Back in the day, when the “grandmas and grandpas” of the Native American Church (NAC) needed peyote, they would make a 2,000-kilometer pilgrimage from the reservations of South Dakota to the tiny town of Mirando City, Texas, close to the U.S. border with Mexico. That’s where they could find Amada Cardenas, a Mexican-American woman who at the time was the only peyote dealer in Texas.

Cardenas was not Native American, nor was she a member of the NAC. But she understood how sacred the medicine was to church members and defended its use as a religious sacrament to those who sought to ban it.

Amada Cardenas, holding a basket of peyote, outside of her home in Mirando City, Texas, 1994.
Amada Cardenas, holding a basket of peyote, outside of her home in Mirando City, Texas, 1994. VOA

“After Amada’s passing, the peyote distribution system lost heart and seemed to be about monetary compensation,” said Iron Rope, former chairman of the Native American Church of North America (NACNA) and today chairman of the NAC of South Dakota. He is concerned that the remaining three or four peyote dealers in Texas — all non-Native — don’t give “the medicine” the reverence they should.

“They don’t make prayerful offerings when they harvest,” Iron Rope said. “We’ve heard reports about intoxicated harvesters. Sometimes, the medicine that comes to us was mushy or small, and the harvesting technique was not one that would allow regrowth.”

Careless and sometimes illegal harvesting, along with increased land and resource development in Texas, has led to a decline in peyote’s quality and availability. Prices have gone up, and church members worry the cactus, now listed as a vulnerable species, could become endangered.

In 2013, NACNA began researching ways to conserve peyote and its natural habitat.

Lophophora williamsii, more commonly known as peyote, which grows in the wild in southern Texas and Mexico.
Lophophora williamsii, more commonly known as peyote, which grows in the wild in southern Texas and Mexico. VOA

Pan-Native religion

Peyote, or Lophophora williamsii, is a succulent that contains psychoactive alkaloids and only grows in southern Texas and a handful of states in northern Mexico.

Indigenous people have used it ceremonially and medicinally for centuries, as noted by 16th century Spanish missionaries, who condemned it as an evil. Peyote use persisted, however, and by the late 1800s, had spread to present-day Oklahoma, where tribes adapted it to suit their individual spiritual traditions.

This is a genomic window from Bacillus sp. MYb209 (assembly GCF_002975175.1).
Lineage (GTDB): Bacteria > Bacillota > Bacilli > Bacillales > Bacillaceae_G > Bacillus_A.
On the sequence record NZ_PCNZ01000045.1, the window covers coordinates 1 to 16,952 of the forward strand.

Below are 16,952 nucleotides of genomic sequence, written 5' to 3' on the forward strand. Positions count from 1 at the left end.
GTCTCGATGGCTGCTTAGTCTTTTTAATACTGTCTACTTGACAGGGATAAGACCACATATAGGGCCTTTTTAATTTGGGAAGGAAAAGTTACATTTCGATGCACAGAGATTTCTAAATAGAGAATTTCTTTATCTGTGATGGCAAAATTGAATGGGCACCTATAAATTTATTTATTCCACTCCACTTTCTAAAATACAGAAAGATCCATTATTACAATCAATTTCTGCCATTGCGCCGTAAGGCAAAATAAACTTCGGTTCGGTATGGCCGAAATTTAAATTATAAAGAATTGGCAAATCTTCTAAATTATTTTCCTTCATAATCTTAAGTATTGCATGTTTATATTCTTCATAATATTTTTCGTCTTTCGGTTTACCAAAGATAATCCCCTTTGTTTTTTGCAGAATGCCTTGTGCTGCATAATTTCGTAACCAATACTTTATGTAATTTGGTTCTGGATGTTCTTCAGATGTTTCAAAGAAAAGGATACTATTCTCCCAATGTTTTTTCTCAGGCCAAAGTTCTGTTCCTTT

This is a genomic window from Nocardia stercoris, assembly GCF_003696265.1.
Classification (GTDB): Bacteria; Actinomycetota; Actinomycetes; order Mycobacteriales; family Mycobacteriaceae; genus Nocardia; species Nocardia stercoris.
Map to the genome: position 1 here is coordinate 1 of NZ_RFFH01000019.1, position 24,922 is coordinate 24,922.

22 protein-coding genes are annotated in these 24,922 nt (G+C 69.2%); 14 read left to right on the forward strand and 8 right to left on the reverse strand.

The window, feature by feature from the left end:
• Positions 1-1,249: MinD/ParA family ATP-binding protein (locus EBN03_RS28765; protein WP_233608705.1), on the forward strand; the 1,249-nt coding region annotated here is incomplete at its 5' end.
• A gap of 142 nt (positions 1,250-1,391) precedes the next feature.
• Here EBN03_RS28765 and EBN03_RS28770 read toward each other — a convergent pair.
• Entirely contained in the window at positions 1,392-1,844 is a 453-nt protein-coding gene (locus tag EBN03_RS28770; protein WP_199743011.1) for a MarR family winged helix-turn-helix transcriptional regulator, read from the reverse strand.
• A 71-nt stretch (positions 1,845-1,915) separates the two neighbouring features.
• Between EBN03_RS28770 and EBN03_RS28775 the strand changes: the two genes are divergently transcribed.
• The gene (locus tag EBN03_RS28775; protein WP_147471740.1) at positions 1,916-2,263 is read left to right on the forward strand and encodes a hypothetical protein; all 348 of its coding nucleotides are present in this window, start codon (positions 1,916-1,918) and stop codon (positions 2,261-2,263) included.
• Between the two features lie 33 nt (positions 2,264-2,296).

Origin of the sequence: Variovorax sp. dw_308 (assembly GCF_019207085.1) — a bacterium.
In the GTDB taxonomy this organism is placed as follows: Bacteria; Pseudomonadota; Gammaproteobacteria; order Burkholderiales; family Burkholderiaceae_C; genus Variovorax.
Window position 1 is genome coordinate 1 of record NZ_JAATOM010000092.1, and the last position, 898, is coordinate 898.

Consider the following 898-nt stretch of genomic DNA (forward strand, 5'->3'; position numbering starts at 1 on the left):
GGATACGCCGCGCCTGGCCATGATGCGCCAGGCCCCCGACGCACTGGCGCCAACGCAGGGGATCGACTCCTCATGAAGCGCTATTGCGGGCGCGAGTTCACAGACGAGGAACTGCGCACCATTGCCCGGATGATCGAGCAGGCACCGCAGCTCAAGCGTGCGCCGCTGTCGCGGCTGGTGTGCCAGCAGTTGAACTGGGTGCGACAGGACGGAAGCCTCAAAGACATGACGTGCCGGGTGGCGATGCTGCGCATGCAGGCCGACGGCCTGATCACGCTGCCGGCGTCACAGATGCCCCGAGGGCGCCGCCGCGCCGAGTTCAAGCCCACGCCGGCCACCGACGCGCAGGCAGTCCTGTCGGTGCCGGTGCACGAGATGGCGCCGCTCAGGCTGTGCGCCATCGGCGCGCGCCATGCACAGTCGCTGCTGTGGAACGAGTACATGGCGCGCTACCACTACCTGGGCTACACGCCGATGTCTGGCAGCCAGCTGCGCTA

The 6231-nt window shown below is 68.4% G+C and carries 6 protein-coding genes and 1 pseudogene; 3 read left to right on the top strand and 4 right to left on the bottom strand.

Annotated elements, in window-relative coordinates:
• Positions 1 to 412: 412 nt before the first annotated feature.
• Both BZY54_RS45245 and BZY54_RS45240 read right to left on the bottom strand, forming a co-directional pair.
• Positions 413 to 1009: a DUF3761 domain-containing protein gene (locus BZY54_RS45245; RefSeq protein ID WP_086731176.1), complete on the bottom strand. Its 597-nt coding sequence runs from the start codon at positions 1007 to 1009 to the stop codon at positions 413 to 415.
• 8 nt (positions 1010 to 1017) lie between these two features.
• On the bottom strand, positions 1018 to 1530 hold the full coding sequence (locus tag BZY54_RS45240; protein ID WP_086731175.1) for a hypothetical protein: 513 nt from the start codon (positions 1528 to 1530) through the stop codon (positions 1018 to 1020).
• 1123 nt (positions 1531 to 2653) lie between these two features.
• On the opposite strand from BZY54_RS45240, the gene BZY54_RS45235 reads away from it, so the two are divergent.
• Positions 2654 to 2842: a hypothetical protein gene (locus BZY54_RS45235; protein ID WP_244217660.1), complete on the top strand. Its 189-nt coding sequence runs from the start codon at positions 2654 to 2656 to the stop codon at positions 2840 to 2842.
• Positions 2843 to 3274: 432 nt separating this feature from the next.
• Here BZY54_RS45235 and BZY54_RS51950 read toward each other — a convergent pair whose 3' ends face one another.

In the face of government efforts to ban peyote, peyotists in the early 20th century sought to incorporate as a formal religion. In 1918, an intertribal group established the NAC, which has evolved to include tens of thousands of members across dozens of tribal nations. Members view the church as an important component of healing from historic trauma and reconnecting to tradition.

Peyote was banned in the United States in 1970, but the law was later amended to allow peyote to be used in “bona fide religious ceremonies of the Native American Church.”

Texas allows several peyoteros registered with the U.S. Drug Enforcement Agency to harvest and sell peyote, but only to card-carrying NAC members with proven Native American ancestry.

Peyote buttons are shown in the yard of a peyote dealer in Rio Grande, Texas, Oct. 12, 2007.
Peyote buttons are shown in the yard of a peyote dealer in Rio Grande, Texas, Oct. 12, 2007. VOA

‘A beautiful ceremony’

Unlike other religious denominations, said Iron Rope, the NAC is not a unified theology.

“Different variations of the ceremony have come into play,” he said. “There are Christian aspects to the NAC today and traditional aspects, as well.”

Wynema Morris, a member of the Omaha Tribe of Nebraska and an NAC member, grew up with an understanding of the sacredness of peyote and the religious etiquette surrounding its use.

“It was my own grandfather, Samuel Thomas Gilpin, who actually received peyote early on from the Winnebagos, a neighboring tribe, and passed it on to his sons, my uncles,” she said.

This 1924 photo by Edward S. Curtis is entitled "Cheyenne Peyote Leader." Courtesy: Library of Congress.
This 1924 photo by Edward S. Curtis is entitled “Cheyenne Peyote Leader.” Courtesy: Library of Congress. VOA

Peyote is much misunderstood and maligned, she said, viewed by many anthropologists through the lens of colonial prejudice.

“I don’t like their use of the word ‘hallucinations,’” she said. “You don’t use peyote to get high. You use it to pray and communicate with God — the same God everyone else talks to.”

She described all-night services of prayer, song and meditation.

“The ceremony is beautiful,” she said. “The extraordinary and the phenomenon are not necessarily unexpected, but they are definitely not precluded.”

Sacred gardens

In 2013, NACNA began looking at ways to conserve and sustain peyote for future generations of indigenous Americans, Mexicans and Canadians.

“It was our intent to eventually have our own land and be able to have our own peyote dealer who could understand our concerns as the Native American Church,” said Iron Rope.

The sun sets over "the 605," acreage in Thompsonville, Texas, which the Indigenous Peyote Conservation purchased in 2018 for the conservation of peyote, a sacrament of the Native American Church.
The sun sets over “the 605,” acreage in Thompsonville, Texas, which the Indigenous Peyote Conservation purchased in 2018 for the conservation of peyote, a sacrament of the Native American Church. VOA

In 2017, NACNA and partner organizations formally launched the Indigenous Peyote Conservation Initiative (IPCI). With funding from the Riverstyx Foundation, a nonprofit that supports research of medicinal uses of psychoactive plants, IPCI purchased 245 hectares (605 acres) of land in Thompsonville, Texas, to serve as “Sacred Peyote Gardens.”

Also Read: Practice What You Preach: Celebrities Should Stand By Their Public Image In Private Domain

It is their hope that by 2021, “the 605” will house a nursery, residential and guest housing, and youth training, all supported by peyote sales.

“It’s about generations to come,” said Iron Rope. “To reconnect them to the land and to the medicine. And that’s the healing process that we’ve been missing.” (VOA)